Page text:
Presentation Speech by Professor Ingvar
Lindgren of the Royal
Swedish Academy of Sciences
Translation from the Swedish text
Your Majesties, Your Royal Highnesses,
Ladies and Gentlemen.
This year's Nobel Prize in Physics is shared between three scientists, Professor Norman Ramsey, Harvard University, Professor Hans Dehmelt, University of Washington, Seattle, and Professor Wolfgang Paul, University of Bonn, for "contributions of importance for the development of atomic precision spectroscopy. "
The works of the laureates have led to dramatic advances in the field of precision spectroscopy in recent years. Methods have been developed that form the basis for our present definition of time, and these techniques are applied for such disparate purposes as testing Einstein's general theory of relativity and measuring continental drift.
An atom has certain fixed energy levels, and transition between these levels can take place by means of emission or absorption of electromagnetic radiation, such as light. Transition between closely spaced levels can be induced by means of radio-frequency radiation, and this forms the basis for so-called resonance methods. The first method of this kind was introduced by Professor I. Rabi in 1937, and the same basic idea underlies the resonance methods developed later, such as nuclear magnetic resonance (NMR), electron-spin resonance (ESR) and optical pumping.
In Rabi's method a beam of atoms passes through an oscillating field, and if the frequency of that field is right, transition between atomic levels can take place. In 1949 one of this year's laureates, Norman Ramsey, modified this method by introducing two separate oscillatory fields. Due to the interaction between these fields, a very sharp interference pattern appears. This discovery made it possible to improve precision by several orders of magnitude, and this started the development towards high-precision spectroscopy.
One important application of Ramsey's method is the cesium clock, an atomic clock on which our definition of time has been based since 1967. One second is no longer based on the rotation of the earth or its movement around the sun, but is instead defined as the time interval during which the cesium atom makes a certain number of oscillations. The cesium clock has a margin of error equivalent to one thousandth of a second in three hundred years. Compared with this clock, the earth behaves like a bobbing duck.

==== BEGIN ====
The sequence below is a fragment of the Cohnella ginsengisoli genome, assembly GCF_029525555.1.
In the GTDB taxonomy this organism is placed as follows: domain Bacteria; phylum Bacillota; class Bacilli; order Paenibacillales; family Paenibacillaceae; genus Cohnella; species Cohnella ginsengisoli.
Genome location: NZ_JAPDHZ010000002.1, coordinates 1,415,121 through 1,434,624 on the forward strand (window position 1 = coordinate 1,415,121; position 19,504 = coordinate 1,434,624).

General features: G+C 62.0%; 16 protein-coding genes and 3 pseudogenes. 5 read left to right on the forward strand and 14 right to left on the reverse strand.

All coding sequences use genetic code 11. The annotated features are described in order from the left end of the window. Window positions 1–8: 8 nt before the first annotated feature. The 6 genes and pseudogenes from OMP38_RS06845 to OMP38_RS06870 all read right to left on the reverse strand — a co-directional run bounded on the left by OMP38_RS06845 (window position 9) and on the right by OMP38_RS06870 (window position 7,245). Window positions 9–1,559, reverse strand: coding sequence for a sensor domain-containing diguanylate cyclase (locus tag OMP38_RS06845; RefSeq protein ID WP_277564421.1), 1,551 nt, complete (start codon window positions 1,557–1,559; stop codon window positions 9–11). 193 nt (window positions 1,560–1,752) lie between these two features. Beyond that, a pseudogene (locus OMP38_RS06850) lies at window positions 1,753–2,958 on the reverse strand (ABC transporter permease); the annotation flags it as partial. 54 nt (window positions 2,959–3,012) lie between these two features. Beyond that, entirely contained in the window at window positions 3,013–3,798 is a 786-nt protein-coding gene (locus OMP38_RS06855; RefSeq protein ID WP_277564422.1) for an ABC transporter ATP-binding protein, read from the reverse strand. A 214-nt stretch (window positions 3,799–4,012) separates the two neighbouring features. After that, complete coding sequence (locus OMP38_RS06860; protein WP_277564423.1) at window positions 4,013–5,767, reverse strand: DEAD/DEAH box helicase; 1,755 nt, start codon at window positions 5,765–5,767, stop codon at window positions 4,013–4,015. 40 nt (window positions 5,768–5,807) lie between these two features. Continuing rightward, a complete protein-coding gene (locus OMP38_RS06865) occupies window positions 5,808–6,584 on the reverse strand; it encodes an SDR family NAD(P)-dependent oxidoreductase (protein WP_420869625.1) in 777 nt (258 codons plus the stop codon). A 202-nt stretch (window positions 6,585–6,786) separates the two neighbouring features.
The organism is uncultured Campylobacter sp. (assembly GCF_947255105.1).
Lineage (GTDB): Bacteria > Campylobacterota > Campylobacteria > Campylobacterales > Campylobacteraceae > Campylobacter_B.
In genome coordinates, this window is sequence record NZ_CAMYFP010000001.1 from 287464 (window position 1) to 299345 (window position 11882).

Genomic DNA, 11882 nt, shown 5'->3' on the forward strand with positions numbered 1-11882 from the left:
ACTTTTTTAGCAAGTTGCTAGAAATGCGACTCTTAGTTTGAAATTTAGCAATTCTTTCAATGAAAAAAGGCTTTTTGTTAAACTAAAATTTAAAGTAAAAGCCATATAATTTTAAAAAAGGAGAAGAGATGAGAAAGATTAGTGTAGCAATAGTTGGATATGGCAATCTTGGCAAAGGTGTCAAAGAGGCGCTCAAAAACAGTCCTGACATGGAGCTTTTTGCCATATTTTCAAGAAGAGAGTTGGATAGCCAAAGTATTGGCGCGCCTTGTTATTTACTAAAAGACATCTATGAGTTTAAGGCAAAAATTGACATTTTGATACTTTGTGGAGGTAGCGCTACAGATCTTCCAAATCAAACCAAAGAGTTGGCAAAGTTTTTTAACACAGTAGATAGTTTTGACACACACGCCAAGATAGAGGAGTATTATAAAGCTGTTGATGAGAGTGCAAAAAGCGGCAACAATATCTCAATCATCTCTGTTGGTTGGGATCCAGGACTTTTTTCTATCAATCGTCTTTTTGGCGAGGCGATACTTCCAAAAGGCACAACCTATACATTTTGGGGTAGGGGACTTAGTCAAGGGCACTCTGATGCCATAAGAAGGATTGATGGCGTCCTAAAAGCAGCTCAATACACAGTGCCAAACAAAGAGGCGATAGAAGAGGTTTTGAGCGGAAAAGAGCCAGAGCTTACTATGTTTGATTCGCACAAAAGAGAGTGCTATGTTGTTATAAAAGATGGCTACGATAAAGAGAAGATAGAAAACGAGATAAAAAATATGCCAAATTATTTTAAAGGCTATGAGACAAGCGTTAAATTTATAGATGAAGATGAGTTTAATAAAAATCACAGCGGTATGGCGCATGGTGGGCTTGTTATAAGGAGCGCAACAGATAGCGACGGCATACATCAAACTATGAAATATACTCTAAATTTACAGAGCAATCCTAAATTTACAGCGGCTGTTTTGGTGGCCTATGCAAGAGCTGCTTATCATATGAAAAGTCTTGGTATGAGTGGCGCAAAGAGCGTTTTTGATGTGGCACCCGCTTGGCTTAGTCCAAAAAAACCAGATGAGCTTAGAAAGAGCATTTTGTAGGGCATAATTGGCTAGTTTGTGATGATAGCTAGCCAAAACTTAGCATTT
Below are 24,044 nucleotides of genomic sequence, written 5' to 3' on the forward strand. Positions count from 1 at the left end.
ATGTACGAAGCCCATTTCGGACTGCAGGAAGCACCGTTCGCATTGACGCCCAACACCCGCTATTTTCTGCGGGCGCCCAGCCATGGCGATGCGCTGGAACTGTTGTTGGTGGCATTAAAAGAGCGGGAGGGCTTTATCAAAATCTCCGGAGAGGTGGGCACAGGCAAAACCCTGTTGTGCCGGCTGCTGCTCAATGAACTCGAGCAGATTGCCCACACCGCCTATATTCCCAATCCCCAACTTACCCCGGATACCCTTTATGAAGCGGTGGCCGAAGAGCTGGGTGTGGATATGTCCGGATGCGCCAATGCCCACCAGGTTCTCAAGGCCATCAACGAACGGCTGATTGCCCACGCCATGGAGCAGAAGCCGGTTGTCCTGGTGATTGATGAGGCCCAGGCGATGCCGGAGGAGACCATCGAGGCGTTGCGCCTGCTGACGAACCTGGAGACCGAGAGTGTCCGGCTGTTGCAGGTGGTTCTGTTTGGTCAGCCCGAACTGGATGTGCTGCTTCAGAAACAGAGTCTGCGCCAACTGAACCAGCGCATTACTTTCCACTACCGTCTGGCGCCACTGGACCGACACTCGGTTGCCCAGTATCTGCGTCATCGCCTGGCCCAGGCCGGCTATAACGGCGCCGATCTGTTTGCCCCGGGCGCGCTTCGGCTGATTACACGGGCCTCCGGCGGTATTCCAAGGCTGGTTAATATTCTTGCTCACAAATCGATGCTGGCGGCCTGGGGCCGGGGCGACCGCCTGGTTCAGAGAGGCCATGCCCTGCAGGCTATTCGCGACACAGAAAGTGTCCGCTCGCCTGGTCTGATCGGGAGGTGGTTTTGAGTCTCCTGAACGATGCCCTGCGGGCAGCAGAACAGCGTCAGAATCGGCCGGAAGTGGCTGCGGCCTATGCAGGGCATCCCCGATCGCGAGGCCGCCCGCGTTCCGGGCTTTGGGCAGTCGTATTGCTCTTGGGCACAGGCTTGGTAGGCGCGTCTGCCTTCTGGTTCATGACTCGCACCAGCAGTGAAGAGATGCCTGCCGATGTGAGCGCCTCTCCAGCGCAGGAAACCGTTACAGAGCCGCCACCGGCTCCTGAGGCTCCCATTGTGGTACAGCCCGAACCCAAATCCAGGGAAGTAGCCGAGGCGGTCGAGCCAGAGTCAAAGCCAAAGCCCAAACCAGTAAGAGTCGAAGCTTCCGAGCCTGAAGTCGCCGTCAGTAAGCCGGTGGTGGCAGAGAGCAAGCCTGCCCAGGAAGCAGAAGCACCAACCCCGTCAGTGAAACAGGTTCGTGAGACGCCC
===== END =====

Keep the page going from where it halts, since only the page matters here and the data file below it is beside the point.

The dream of the spectroscopist is to be able to study a single atom or ion under constant conditions for a long period of time. In recent years, this dream has to a large extent been realized. The basic tool is here the ion trap, which was introduced in the 1950s by another of this year's laureates, Wolfgang Paul in Bonn. His technique was further refined by the third laureate, Hans Dehmelt, and his co-workers in Seattle into what is now known as ion-trap spectroscopy.
Dehmelt and his associates used this spectroscopy primarily for studying electrons, and in 1973 they succeeded for the first time in observing a single electron in an ion trap, and in confining it there for weeks and months. One property of the electron, its magnetic moment, was measured to 12 digits, 11 of which have later been verified theoretically. This represents a most stringent test of the atomic theory known as quantum electrodynamics (QED).
In a similar way, Dehmelt and others were later able to trap and study a single ion, which represents a true landmark in the history of spectroscopy. The technique is now being used in development of improved atomic clocks, in particular at the National Institute for Standards and Technology (formerly the National Bureau of Standards) in Boulder, Colorado.
Another technique for storing atoms and observing them for a long period of time has been developed by Ramsey and his co-workers at Harvard University, the hydrogen maser. This instrument is mainly used as a secondary standard for time and frequency with a higher stability for intermediate times than the cesium clock. It is used, for instance, for the determination of continental drift, using VLBI (Very Long Base Line Interferometry). Here, signals from a radio star are received with radio telescopes on two continents and compared by means of very accurate time settings from two hydrogen masers. Another application is the test of Einstein's general theory of relativity. According to this theory, time elapses faster on the top of a mountain than down in the valley. In order to test this prediction, a hydrogen maser was sent up in a rocket to a height of 10,000 km and its frequency compared with that of another hydrogen maser on the ground. The predicted shift has been verified to one part in ten thousand.
The continued rapid development of the atomic clock can be foreseen in the near future. An accuracy of one part in one billion billions is considered realistic. This corresponds to an uncertainty of less than one second since the creation of the universe fifteen billion years ago.
Do we need such accuracy? It is clear that navigation and communication in space require a growing degree of exactness, and existing atomic clocks are already being utilized in these fields to the limit of their capacity. The new technique may be even more important for testing very fundamental principles of physics. Further tests of quantum physics and relativity theory may force us to revise our assumptions about time and space or about the smallest building blocks of matter.
From Nobel Lectures, Physics 1981-1990, Editor-in-Charge Tore Frängsmyr, Editor Gösta Ekspång, World Scientific Publishing Co., Singapore, 1993
Copyright © The Nobel Foundation 1989